So let's try the next step up to see if we can find some human features — Homo ergaster. Now we're getting somewhere. H. ergaster is described like this:
“There is near unanimity among paleoanthropologists that HOMO ERGASTER, which appeared about 2 million years ago, is the anchor species for all subsequent humans.” (Ref: Handprint — Homo ergaster.)
Why do scientists agree that ergaster “is the anchor species for all subsequent humans”? Because H. ergaster walked upright like humans, made tools, had human jaws and teeth, and physically was almost the equal of modern Africans.
H. ergaster was clearly human. And according to evolutionists Wood and Collard, the two “Homo” types before ergaster (habilis and rudolfensis) were ape-like in every major characteristic they were able to test. On the evidence from Wood and Collard's tests, habilis and rudolfensis looked like apes, walked like apes, had jaws and teeth like apes, and they had ape brains.
But H. ergaster was loaded with human features. The only possible comfort that evolutionists could get from H. ergaster having any ape-like feature is that it had a smallish brain. But as it was human in every other way, logic forces us to conclude that ergaster was a human with a small brain, rather than an ape that suddenly acquired all the characteristics of a human without leaving evidence that it ever happened.
So if habilis and rudolfensis were apes in every way, and ergaster (which followed them) was clearly human, where is the evidence that there was ever an ape-human between them? Absolutely none!
We believe that Homo ergaster, Homo erectus, Homo heidelbergensis, and Homo neanderthalensis were simply racial variants of modern humans and, like all humans, were descended from Adam and Eve.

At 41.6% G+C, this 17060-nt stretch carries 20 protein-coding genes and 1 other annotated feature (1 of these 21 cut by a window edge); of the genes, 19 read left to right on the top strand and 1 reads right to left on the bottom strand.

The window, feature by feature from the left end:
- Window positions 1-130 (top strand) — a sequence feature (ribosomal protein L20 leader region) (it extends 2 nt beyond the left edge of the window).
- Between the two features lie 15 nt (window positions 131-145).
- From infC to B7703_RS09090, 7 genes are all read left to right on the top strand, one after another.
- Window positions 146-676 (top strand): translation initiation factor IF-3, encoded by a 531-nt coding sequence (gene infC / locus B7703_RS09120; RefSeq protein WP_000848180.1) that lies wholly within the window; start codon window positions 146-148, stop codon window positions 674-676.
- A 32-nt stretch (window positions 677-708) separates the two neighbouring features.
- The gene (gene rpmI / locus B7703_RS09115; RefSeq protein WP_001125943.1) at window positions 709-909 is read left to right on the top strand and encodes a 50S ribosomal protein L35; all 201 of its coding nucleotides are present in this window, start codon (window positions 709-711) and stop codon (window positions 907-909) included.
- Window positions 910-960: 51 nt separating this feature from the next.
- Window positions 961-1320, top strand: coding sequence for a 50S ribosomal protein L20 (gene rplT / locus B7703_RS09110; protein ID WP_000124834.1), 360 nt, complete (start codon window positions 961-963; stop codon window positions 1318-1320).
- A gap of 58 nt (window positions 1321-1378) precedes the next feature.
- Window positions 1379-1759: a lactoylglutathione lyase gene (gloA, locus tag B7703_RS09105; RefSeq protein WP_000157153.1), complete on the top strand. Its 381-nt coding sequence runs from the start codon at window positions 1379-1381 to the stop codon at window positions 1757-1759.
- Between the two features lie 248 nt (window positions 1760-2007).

Footnote: There are other fossils besides those above that some evolutionists might include, such as Homo floresiensis and fossils found at Dmanisi in the Republic of Georgia.
Of Homo floresiensis, an education source says, “At present, there is no clear consensus among paleoanthropologists as to the place of floresiensis in human evolution.” (Ref: Palomar College, Behavioral Sciences Department)
Of the Dmanisi fossils, instead of providing answers to how apes allegedly evolved into humans, the Dmanisi fossils have only raised more questions. National Geographic reported in its August 2002 edition, “Along with other fossils and tools found at the site, this skull reopens so many questions about our ancestry that one scientist muttered: 'They ought to put it back in the ground.'”
Erik Trinkhaus of Washington University in St. Louis, Missouri, said, “They were little people with little brains — that doesn't really surprise me.” (Ref: AiG)
Chris Stringer from the Natural History Museum in London said he doubted that the Dmanisi hominids were our direct ancestors. (Ref: BBC News)
University of North Texas News Service said of a new Dmanisi fossil in 2005, “The new Dmanisi skull is among the most primitive individuals so far attributed to Homo erectus or to any species that is indisputably human.” (Ref: University of North Texas news)
So according to evolutionist experts, the Dmanisi fossils are unlikely to be our direct ancestors, because they are “indisputably human”.
Therefore they can't be the link between apes and humans.
evidence for alleged apemen, Journal of Creation
19(1):22-32, April 2005